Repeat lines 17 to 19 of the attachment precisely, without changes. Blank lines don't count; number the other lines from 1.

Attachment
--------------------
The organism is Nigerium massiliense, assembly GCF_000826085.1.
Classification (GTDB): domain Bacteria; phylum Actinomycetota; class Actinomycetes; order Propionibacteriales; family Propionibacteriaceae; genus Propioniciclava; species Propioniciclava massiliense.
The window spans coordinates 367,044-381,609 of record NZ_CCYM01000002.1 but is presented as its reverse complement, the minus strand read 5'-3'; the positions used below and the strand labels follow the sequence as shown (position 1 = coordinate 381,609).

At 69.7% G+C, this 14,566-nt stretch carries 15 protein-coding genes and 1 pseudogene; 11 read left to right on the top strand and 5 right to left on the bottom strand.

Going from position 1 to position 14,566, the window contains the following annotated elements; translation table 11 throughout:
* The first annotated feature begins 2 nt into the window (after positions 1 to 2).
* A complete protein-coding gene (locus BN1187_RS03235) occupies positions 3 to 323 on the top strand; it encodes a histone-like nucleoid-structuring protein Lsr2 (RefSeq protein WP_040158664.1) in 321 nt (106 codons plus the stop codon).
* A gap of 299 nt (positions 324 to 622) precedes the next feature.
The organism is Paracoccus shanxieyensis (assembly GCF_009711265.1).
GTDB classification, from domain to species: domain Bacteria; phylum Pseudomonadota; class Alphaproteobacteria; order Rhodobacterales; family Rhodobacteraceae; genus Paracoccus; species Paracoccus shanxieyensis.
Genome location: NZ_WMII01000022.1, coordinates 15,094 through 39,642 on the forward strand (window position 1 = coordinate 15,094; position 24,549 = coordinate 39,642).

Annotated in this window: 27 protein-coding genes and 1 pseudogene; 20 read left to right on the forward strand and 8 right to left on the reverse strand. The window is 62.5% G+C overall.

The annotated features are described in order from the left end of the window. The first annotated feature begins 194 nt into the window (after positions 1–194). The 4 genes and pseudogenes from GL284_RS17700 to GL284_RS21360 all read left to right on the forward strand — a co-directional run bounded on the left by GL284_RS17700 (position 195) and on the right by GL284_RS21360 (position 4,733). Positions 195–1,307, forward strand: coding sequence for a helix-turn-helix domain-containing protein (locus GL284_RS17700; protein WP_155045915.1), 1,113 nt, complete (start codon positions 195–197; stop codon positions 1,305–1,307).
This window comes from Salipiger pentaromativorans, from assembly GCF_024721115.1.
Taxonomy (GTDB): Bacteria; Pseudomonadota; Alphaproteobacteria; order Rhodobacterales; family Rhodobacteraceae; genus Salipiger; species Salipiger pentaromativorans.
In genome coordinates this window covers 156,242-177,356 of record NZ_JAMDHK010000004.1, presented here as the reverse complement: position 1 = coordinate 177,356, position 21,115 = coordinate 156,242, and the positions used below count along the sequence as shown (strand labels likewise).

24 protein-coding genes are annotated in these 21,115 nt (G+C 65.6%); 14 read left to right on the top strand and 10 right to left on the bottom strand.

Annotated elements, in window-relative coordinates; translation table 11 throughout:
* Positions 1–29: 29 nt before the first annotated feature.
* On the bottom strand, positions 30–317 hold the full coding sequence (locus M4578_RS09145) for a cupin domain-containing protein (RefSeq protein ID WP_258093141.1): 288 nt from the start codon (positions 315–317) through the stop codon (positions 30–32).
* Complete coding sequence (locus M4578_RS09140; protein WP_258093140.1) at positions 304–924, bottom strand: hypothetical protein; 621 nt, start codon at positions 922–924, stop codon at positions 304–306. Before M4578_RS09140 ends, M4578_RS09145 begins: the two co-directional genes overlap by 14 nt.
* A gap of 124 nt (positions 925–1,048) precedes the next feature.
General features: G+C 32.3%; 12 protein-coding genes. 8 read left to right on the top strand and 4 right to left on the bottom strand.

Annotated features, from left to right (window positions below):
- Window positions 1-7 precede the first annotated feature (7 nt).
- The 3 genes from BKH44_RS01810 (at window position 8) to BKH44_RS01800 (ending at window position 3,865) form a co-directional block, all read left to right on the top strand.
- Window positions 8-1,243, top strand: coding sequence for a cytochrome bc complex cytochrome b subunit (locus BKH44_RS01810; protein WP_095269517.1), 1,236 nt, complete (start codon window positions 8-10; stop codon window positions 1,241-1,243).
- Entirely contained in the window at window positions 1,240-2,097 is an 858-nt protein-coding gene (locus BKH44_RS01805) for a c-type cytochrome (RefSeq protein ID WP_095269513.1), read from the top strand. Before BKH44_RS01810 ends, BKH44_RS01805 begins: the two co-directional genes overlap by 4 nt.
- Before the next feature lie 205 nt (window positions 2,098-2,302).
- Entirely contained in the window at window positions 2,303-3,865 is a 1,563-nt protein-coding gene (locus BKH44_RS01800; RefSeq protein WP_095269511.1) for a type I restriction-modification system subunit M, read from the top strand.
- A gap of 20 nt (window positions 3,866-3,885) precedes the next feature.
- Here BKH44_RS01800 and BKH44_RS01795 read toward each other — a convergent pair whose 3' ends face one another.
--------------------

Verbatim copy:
24 protein-coding genes are annotated in these 21,115 nt (G+C 65.6%); 14 read left to right on the top strand and 10 right to left on the bottom strand.

Annotated elements, in window-relative coordinates; translation table 11 throughout:
* Positions 1–29: 29 nt before the first annotated feature.